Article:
Marius has also been working on fingerprint support and with Halium AL and Linux HIDL. Halium is an abstraction layer which sits on top of Android. It is possible with it to talk to Android via a bridge. Marius has the fingerprint working,as well as audio and vibration. LEDs work. The point of all this is to make some stuff work on the Android side without needing access to the source code. We could simply add a plugin to the Android side and the Halium side will pick it up and make it work. Alternatively, it may be possible to augment Halium HAL itself. The switching part of Mir is interacting with this setup quite well already but the rest needs work.
Android Treble has a vendor partition and a system partition. They talk to each other via a binder, which is a messaging service in the kernel. That doesn’t need any libhybris translation. We can make a user-space library in UT which talks to the vendor library without going through the Android side. That doesn’t remove the need for libhybris completely but it removes the need for it for some things. We can modify the kernel to work with UT and boot it. What is special about Linux HIDL is that it copies what Android does with GlibC then talks directly through the same API call to the same binary interface as Android.
On Android 9 we have three basic ways of doing things at the moment. There is the libhybris way, which is what Mir does, we have the Gbinder stuff, then we have the third thing (as used e.g. by fingerprint) which involves a plugin on the Android side, which then bridges across. Halium AL does automatic switching between those three mechanisms. So, to finish up, you can have one Mir implementation talking to masses of Android functions. [see time stamps around 44:00 to try to make sense of this :) ]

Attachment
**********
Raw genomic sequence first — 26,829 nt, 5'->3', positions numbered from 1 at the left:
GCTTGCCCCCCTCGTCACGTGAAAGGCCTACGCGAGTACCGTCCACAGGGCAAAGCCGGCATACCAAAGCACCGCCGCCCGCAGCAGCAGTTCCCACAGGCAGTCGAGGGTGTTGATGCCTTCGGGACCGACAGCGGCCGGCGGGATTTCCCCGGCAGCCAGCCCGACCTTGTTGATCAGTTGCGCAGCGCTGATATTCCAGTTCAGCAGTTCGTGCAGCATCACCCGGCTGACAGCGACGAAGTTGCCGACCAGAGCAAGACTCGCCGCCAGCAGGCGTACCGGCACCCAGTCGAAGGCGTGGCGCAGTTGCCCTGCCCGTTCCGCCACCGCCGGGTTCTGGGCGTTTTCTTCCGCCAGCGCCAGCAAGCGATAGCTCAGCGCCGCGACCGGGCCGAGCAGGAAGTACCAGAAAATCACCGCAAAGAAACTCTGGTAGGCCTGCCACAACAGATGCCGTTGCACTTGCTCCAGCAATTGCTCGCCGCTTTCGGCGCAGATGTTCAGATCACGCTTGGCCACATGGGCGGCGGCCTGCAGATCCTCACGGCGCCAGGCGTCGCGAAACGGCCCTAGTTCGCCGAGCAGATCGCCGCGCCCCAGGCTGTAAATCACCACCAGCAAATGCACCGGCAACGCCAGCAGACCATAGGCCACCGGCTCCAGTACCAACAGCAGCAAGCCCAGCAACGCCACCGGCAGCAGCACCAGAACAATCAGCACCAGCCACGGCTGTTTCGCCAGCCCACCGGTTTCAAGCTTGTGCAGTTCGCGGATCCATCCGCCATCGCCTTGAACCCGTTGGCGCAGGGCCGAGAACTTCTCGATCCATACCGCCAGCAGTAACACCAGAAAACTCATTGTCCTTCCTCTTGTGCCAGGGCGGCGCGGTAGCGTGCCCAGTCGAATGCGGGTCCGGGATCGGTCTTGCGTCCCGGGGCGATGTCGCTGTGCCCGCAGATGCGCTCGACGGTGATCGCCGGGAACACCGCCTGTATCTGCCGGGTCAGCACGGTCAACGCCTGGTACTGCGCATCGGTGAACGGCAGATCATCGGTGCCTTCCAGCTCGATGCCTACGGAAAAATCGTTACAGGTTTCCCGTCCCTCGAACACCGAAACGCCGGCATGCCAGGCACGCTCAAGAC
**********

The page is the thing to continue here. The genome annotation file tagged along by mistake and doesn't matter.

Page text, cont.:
Marius has also been doing some stuff with Device-info. There are two big changes. Some stuff was moved over to a yaml based config file, which makes reading and implementation easier. It also allows easy default for different vendors etc. A load of tests have also been added to it.
We are in a semi-quiet period waiting for OTA-16 to finalize. Ratchanan has been working to clean up Lomiri’s UI toolkit mess ready for Debian stable and 20.04. Nikita has been looking at the binder bug, which is responsible for the Volla phone dropping its carrier and refusing to reconnect without a reboot. A hack has been pushed to the kernel, not as a final fix but it should help for the time being.
Some of the development strategies for 20.04 are being rethought. Our software needs to be released in a way appropriate for downstream.
Simon asked why each device requires such a different porting strategy? The basic answer is that in Android land, nobody follows any standards whatsoever. That is until Google started imposing some with Android 9 because they want to make it fit for Fuchsia. So it is a bit easier for us with that release.
Alfred has done a bit more with the Pixel 3A. There was a regression which meant that video with audio in it would not play back. NFC works and the hope is to integrate that into the rootfs itself, in OTA-17. This should enable app developers to make use of reading and writing tags, as well as peer-to-peer communication. Generalizing from the Pixel will be for Android 9 only, so Xperia X will have to wait until we can re-base it. NFC does however work on the Volla phone.
Our aim is to release OTA-17 in six weeks from now.
Franco asked if there is any chance of a port to Pixel 4a or other ‘mini’ devices? That was a good ‘in’ to a reminder about our porting links...
See you next time :-)